A number of studies have evaluated the health of vegetarians. Others have studied the health effects of foods that are preferred or avoided by vegetarians. The purpose of this review is to look critically at the evidence on the health effects of vegetarian diets and to seek possible explanations where results appear to conflict. There is convincing evidence that vegetarians have lower rates of coronary heart disease, largely explained by low LDL cholesterol, probable lower rates of hypertension and diabetes mellitus, and lower prevalence of obesity. Overall, their cancer rates appear to be moderately lower than others living in the same communities, and life expectancy appears to be greater. However, results for specific cancers are much less convincing and require more study. There is evidence that risk of colorectal cancer is lower in vegetarians and in those who eat less meat; however, results from British vegetarians presently disagree, and this needs explanation. It is probable that using the label "vegetarian" as a dietary category is too broad and that our understanding will be served well by dividing vegetarians into more descriptive subtypes. Although vegetarian diets are healthful and are associated with lower risk of several chronic diseases, different types of vegetarians may not experience the same effects on health.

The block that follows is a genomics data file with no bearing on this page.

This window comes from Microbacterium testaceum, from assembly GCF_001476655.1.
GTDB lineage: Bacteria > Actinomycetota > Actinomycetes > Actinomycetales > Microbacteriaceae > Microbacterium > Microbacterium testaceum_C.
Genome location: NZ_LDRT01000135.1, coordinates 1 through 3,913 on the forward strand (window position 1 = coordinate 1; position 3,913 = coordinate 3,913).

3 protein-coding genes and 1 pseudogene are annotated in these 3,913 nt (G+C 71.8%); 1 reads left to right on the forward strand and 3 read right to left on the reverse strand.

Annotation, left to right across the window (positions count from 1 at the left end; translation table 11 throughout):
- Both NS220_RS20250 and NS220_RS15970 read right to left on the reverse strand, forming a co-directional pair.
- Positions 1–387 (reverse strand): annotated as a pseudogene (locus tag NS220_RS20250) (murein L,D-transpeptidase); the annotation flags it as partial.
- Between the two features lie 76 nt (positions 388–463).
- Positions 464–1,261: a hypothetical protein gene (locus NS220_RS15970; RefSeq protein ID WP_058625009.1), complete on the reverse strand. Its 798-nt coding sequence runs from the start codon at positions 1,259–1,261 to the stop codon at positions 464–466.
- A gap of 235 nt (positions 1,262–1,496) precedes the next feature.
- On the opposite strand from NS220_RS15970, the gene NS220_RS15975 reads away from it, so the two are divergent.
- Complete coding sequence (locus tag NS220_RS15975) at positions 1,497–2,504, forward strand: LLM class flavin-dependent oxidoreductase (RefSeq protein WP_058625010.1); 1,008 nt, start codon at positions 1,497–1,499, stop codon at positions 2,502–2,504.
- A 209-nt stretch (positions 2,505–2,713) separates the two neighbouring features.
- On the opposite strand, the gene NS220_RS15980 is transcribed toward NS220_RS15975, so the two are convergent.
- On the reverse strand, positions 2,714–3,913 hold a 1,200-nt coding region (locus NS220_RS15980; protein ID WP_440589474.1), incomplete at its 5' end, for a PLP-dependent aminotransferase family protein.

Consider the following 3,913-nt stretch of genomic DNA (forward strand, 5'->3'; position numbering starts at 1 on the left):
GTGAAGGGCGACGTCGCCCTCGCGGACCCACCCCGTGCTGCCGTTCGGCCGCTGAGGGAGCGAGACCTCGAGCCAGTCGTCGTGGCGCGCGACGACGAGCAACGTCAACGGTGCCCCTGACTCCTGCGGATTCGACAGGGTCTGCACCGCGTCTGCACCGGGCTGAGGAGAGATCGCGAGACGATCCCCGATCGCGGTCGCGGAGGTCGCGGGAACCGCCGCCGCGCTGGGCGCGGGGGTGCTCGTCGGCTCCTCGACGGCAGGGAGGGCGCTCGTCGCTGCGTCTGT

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  4. #4
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    Vegetarian foods are good for the heart health. It controls the cholesterol level and burns the extra body fat to keep the heart healthy and active for the working.
    These vegetables diets are also good to lose the body weight and get rid of obesity.

  5. #5
    Junior Member BigDawg's Avatar
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    Good post bro!

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    I don't know what to think. According to other sources, the B12 deficiency is a big danger, and B12 can only be found in food of animal origins.
    deficiency:
    In terms of health risks from eating a vegetarian or vegan diet, most people think of vitamin B12 deficiency, as vitamin B12 is present in natural form only in animal sources of food.